Post-ablation-tubal sterilization syndrome.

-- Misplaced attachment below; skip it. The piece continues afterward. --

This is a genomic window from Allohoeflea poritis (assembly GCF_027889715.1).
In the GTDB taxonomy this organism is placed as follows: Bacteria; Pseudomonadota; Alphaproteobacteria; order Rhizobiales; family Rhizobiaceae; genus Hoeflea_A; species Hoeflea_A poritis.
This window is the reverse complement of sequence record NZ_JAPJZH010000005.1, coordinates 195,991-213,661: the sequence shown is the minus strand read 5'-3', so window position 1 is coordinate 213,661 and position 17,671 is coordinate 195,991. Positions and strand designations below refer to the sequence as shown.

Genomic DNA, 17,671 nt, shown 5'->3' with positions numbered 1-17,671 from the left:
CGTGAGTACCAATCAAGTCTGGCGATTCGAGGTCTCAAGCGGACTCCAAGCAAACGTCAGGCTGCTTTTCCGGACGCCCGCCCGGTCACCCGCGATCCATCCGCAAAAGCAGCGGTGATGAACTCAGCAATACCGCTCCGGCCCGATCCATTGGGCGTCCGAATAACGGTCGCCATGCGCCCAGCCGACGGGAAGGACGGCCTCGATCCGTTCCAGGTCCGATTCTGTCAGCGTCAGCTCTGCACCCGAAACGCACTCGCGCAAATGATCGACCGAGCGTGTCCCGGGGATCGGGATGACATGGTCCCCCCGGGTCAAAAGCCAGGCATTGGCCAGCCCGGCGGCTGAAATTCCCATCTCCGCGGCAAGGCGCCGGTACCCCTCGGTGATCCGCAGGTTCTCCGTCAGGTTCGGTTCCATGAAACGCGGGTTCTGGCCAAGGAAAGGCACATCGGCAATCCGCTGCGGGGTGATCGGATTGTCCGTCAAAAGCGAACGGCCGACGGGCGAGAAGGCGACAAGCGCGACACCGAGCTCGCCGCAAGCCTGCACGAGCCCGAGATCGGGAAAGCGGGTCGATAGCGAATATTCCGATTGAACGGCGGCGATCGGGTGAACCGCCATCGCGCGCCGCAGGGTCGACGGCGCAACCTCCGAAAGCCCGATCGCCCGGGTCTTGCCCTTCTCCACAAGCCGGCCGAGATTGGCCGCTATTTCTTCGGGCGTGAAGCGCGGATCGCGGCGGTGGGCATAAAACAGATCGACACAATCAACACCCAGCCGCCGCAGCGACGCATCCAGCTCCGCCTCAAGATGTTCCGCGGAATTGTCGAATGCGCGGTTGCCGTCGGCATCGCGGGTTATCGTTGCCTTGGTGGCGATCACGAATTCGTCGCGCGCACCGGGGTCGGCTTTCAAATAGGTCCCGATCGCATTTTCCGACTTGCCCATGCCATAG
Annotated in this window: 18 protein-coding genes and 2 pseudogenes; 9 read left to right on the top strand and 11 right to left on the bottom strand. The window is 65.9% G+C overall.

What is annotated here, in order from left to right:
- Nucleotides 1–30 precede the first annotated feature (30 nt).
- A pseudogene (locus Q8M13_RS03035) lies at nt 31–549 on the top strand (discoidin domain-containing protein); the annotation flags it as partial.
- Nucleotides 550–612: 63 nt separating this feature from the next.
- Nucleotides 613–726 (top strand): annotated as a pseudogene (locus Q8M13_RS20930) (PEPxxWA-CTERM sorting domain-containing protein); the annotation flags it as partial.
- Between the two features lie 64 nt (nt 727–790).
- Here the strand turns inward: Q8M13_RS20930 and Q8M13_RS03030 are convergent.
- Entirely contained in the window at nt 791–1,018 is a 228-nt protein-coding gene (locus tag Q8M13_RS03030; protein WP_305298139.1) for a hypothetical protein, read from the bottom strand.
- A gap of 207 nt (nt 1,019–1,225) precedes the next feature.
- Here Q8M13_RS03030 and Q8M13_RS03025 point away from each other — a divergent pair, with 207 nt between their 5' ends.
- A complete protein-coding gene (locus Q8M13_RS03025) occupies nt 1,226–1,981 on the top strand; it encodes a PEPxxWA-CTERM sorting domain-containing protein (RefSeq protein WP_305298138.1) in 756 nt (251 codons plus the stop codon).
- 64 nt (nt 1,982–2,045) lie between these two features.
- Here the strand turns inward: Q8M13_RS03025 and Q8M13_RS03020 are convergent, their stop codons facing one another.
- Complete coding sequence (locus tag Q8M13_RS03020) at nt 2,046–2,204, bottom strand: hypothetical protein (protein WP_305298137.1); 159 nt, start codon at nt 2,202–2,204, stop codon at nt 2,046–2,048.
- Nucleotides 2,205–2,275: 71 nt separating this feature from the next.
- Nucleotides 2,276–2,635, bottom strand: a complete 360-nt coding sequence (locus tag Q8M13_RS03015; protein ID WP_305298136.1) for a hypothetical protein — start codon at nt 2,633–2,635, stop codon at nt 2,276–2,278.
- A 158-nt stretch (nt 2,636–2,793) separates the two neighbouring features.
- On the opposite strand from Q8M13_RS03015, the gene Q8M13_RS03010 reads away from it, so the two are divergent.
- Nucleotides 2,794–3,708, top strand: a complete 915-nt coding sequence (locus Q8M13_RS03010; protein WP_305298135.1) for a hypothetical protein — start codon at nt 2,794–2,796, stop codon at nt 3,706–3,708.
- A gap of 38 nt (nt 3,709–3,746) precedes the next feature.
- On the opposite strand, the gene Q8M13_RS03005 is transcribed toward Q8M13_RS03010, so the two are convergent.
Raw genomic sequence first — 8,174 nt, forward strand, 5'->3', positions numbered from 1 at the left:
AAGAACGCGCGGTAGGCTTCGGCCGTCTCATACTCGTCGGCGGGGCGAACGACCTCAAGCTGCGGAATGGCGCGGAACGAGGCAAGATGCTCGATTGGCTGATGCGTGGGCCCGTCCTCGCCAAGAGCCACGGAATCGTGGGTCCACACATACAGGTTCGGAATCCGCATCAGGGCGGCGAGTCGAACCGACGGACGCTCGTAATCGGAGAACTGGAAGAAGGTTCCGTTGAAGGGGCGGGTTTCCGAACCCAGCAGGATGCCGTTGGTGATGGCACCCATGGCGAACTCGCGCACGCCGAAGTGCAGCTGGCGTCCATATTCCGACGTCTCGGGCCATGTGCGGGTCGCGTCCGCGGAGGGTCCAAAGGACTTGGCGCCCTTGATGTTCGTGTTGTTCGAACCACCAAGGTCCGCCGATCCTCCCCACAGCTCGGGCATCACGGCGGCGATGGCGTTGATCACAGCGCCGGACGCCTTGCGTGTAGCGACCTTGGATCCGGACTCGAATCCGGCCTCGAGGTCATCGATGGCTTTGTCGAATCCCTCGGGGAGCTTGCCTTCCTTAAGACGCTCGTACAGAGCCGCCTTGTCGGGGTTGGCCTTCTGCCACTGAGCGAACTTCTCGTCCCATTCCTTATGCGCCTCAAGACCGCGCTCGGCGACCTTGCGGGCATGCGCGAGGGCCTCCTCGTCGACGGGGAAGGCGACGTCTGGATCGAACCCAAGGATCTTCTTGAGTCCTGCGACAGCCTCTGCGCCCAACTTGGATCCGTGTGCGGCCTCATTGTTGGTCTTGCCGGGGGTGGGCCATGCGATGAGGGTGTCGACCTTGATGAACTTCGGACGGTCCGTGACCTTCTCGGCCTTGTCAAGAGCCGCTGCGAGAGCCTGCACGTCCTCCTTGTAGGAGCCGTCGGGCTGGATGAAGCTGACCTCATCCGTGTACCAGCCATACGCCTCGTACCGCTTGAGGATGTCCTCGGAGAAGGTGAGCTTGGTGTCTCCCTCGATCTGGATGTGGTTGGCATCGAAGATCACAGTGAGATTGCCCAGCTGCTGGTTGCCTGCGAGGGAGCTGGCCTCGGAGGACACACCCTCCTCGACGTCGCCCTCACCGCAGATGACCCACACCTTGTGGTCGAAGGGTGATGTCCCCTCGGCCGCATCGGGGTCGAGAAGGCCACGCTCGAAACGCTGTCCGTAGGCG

In Utah, over an 18-month period, clinicians at Intermountain Gynecologic Oncology Associates in Salt Lake City conducted laparoscopy and hysteroscopy on 6 women, 29-44 years old, who had undergone tubal sterilization 1-5 years before rollerball endometrial ablation and 6-10 months later developed sporadic vaginal bleeding associated with sudden severe cyclic pain in the lower abdomen. Ultrasound revealed fluid in the uterus in 2 women, and they did not have swollen fallopian tubes. All women who suffered pain on just 1 side had a fallopian tube swollen to 2 times its normal size. The swollen fallopian tube of 2 of these women was likely due to accumulation of blood. The fallopian tube or tubes of the remaining patients were rubber-like and swollen but were not bleeding. Physicians conducted unilateral salpingectomy in 2 women and bilateral salpingectomy in 3 women. They cauterized the fallopian tube in 1 woman. Bilateral procedures relieved the symptoms. Just 1 woman who underwent a unilateral procedure still experienced symptoms. The signs and symptoms returned within 6 months on the opposite side in woman who had undergone a unilateral procedure. Physicians performed a laparoscopic vaginal hysterectomy on this woman and found a swollen and rubbery tube. 2 women had acute or chronic inflammation. All women had scar tissue in the endometrial cavity. The horns of their uteri were patent and had small areas of endometrial tissue. 3 women had hematosalpinx or hemosiderin. These results suggested that women who undergo tubal sterilization followed by endometrial ablation are at high risk of developing an ectopic-like symptom complex. Salpingectomy seems to alleviate the symptoms. The physicians could not determine whether this symptom complex is a new syndrome or an association between sterilization and endometrial ablation.